"Therefore if the Son makes you free, you shall be free indeed."

Wednesday, December 26, 2012

Submission and The Greatest Among Us

Have you ever thought of hierarchy as part of the curse?  Or of Jesus turning hierarchy on its head with all those teachings of the last being first and the one who serves others being the greatest of all?  Note to all who want to be big shots served by others: in God's kingdom things are different!

I thought this was an interesting perspective. What do you think?


When his disciples argued among themselves about who would be greatest in the kingdom, Jesus told them that "anyone who wants to be first must be the very last, and the servant of all" (Mark 9:35 updated NIV). 

In speaking to them about authority he said,
“You know that the rulers of the Gentiles lord it over them, and their high officials exercise authority over them. Not so with you. Instead, whoever wants to become great among you must be your servant, and whoever wants to be first must be your slave—  just as the Son of Man did not come to be served, but to serve, and to give his life as a ransom for many"  (Matthew 20:25-28).


This aspect of Jesus' legacy profoundly affected relationships in the early church, to whom Paul wrote:

 In your relationships with one another, have the same mindset as Christ Jesus: Who, being in very nature God,
    did not consider equality with God something to be used to his own advantage;
 rather, he made himself nothing
    by taking the very nature of a servant,
    being made in human likeness.
 And being found in appearance as a man,
    he humbled himself
    by becoming obedient to death—
        even death on a cross! (Philippians 2:5-8)



In the biblical narrative, hierarchy enters human relationship as part of the curse, and begins with man's oppression of women - "your desire will be for your husband, and he will rule over you" (Genesis 3:16).  But with Christ, hierarchal relationships are exposed for the sham that they are, as the last are made first, the first are made last, the poor are blessed, the meek inherit the earth, and the God of the universe takes the form of a slave.


Women should not have to pry equality from the grip of Christian men. It should be surrendered willingly, with the humility and love of Jesus, or else we miss the once radical teaching that slaves and masters, parents and children, husbands and wives, rich and poor, healthy and sick, should "submit to one another" (Ephesians 5:21).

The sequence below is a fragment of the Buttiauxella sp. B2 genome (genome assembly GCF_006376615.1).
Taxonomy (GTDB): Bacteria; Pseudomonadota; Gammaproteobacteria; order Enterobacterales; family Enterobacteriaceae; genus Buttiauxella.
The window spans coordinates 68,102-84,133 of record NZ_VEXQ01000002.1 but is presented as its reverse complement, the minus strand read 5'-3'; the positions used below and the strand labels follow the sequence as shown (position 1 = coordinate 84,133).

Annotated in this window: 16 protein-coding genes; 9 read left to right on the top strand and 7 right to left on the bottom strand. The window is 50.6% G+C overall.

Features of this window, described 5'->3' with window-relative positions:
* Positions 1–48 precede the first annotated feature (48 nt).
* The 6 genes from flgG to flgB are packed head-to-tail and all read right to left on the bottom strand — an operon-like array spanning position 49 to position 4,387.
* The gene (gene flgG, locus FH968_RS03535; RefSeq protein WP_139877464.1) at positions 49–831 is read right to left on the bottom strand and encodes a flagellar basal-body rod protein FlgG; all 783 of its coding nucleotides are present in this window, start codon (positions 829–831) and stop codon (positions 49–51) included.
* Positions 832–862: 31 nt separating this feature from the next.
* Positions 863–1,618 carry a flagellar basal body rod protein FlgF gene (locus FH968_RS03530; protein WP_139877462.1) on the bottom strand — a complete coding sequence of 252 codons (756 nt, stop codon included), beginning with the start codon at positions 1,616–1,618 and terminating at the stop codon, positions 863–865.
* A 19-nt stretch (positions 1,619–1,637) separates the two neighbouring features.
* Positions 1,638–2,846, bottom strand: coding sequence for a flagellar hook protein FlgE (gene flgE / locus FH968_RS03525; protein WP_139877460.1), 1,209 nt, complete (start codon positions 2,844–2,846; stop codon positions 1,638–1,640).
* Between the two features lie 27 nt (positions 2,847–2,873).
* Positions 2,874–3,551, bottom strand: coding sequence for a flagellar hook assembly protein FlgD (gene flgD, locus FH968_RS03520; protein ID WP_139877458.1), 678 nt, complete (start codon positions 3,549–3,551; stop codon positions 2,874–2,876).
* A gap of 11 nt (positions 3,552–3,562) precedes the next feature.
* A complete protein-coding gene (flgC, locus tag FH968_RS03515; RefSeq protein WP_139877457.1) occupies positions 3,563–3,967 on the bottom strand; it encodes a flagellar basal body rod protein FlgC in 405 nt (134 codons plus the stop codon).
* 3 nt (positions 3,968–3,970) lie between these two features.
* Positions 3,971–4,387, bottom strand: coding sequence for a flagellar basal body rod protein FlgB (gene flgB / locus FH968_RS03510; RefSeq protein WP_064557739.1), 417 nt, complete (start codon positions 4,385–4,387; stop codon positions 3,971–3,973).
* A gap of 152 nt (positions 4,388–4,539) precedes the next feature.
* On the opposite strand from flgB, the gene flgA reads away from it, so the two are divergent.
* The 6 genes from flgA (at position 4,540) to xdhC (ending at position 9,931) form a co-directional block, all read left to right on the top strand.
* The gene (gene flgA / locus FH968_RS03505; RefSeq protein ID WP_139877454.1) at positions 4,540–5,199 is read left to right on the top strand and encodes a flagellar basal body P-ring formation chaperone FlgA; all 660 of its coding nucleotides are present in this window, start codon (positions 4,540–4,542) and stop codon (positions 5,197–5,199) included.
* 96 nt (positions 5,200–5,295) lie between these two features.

This sort of mutual submission worked best in our marriage long before we knew what to call it.

That's because I don't respect Dan because he is a man. I respect Dan because when one of his friends moves, he's the first to show up with his Explorer to help. I respect him because he's the kind of guy who treats everyone with the same level of dignity, from his clients to the clerk behind the checkout counter. I respect Dan because he'll come right out and say, "That's not funny" when someone makes a racist or homophobic joke. I respect him because he likes to do things right the first time, even when no one is watching. I respect Dan because he has spent countless Saturday afternoons at my parents' house, planting bushes and installing showerheads and fixing the computer.


I respect him because I've seen him cry on behalf of his friends. I respect Dan because he is smart enough to win just about any argument, but that doesn't mean he always does.  I respect him because he gets as excited over someone else's success as he gets over his own....


I don't respect my husband because he is the man and I am the woman and it's my "place" to submit to him. I respect Dan because he is a good person, and because he has made me a better person too.

This is grace. And for us, it goes both ways.

(pg. 218-220 of A Year of Biblical Womanhood? by Rachel Held Evans)

4 comments:

Amber said...

I started reading this book today! So far, loving it!

I don't respect my husband because he is the man and I am the woman and it's my "place" to submit to him. I respect Dan because he is a good person, and because he has made me a better person too.
This is grace. And for us, it goes both ways.


This. This is perfect.

sanil said...

I loved reading about your husband. He sounds like a great guy and it's obvious you have a great relationship. :) Your description sounds like something one of my teachers told me, that marriage should always make both parties better and stronger people in every aspect of their lives. That advice changed my life and is the reason I finally decided to marry Mr Sanil, and seeing other people live it makes me happy.

I also liked this interpretation in general. Very interesting points! I hadn't thought of it in that way, actually I don't think I'd thought much about hierarchy in the Bible at all, but this makes sense. And also kind of sounds like something I'll have to file away for future sermon ideas. :D

Susanne said...

Amber, great! I'm glad you are reading it finally. ;)

Sanil, this was actually written by Rachel Held Evans about her husband Dan. I thought about writing about Andrew because he's really wonderful as well. I'm glad you enjoyed this. Thanks for your feedback. :)

sanil said...

*facepalm* This is why I shouldn't try to talk to people after I've stayed up all night. I was tired but waiting for Mr Sanil to come home so we could do grocery shopping, so I decided it was a good time to catch up on my blogs. And then while I was reading this, I was thinking "huh, that's weird. Dan doesn't quite sound right. Maybe I just forgot, though, because she doesn't talk about him all the time." And then, obviously, completely missed the line at the bottom where you mention it's from a book. :D

Sorry about that! It makes much more sense now. :)